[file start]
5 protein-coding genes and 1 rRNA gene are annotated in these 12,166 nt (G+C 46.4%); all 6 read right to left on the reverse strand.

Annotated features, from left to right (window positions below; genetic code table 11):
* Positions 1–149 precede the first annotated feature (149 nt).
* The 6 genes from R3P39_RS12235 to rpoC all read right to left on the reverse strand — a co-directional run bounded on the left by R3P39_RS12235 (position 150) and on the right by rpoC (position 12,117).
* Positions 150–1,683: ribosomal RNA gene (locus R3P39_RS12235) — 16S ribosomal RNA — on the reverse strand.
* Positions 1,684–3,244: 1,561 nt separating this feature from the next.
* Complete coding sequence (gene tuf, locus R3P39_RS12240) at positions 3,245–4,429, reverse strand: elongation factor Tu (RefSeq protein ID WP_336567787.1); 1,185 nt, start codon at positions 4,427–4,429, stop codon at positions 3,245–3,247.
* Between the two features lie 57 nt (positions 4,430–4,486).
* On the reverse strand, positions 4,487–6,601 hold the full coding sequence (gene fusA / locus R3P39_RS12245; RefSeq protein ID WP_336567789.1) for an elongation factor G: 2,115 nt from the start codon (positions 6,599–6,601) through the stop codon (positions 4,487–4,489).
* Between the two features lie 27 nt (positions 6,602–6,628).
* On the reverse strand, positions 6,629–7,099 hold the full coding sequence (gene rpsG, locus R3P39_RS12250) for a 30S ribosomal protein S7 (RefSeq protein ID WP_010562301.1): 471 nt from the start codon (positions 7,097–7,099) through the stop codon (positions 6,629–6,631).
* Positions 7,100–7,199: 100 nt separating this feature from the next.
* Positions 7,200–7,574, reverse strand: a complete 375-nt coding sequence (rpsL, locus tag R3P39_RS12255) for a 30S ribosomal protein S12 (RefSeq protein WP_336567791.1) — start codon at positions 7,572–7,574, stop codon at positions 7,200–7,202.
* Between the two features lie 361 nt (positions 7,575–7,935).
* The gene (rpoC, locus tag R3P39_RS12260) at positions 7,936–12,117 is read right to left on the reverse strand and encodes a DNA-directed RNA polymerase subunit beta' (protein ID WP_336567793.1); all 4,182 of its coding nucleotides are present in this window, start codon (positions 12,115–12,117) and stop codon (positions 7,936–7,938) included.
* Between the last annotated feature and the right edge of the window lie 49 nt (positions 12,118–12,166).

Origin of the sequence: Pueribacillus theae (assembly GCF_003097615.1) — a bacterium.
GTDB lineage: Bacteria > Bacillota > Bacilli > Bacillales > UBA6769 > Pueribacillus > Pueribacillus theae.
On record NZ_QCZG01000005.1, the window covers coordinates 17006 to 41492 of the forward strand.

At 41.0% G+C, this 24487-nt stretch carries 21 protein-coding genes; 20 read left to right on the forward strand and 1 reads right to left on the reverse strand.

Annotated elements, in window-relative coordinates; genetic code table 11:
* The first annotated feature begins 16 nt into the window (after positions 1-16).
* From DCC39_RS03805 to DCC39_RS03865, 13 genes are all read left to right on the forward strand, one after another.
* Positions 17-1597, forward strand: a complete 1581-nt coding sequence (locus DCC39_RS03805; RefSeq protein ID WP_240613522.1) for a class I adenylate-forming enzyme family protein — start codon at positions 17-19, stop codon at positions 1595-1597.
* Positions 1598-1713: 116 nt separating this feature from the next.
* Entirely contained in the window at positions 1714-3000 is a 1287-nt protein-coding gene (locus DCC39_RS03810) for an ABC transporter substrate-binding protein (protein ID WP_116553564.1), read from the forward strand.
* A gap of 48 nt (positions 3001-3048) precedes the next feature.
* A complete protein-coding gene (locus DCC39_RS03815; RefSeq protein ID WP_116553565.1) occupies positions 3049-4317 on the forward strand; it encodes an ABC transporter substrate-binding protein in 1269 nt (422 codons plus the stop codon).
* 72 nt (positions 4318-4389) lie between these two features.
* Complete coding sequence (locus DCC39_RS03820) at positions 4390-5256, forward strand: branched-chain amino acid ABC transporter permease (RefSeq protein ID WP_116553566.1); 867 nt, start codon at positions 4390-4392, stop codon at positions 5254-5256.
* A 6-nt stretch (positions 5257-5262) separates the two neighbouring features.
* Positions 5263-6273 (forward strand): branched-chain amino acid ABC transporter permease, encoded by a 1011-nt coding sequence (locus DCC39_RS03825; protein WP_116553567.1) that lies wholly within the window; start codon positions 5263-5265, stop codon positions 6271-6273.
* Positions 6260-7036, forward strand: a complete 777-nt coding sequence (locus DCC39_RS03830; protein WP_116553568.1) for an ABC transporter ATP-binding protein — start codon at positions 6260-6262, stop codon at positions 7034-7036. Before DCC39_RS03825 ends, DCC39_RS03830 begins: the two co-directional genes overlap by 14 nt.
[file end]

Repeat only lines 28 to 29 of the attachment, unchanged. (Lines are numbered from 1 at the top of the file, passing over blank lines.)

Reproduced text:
* A complete protein-coding gene (locus DCC39_RS03815; RefSeq protein ID WP_116553565.1) occupies positions 3049-4317 on the forward strand; it encodes an ABC transporter substrate-binding protein in 1269 nt (422 codons plus the stop codon).
* 72 nt (positions 4318-4389) lie between these two features.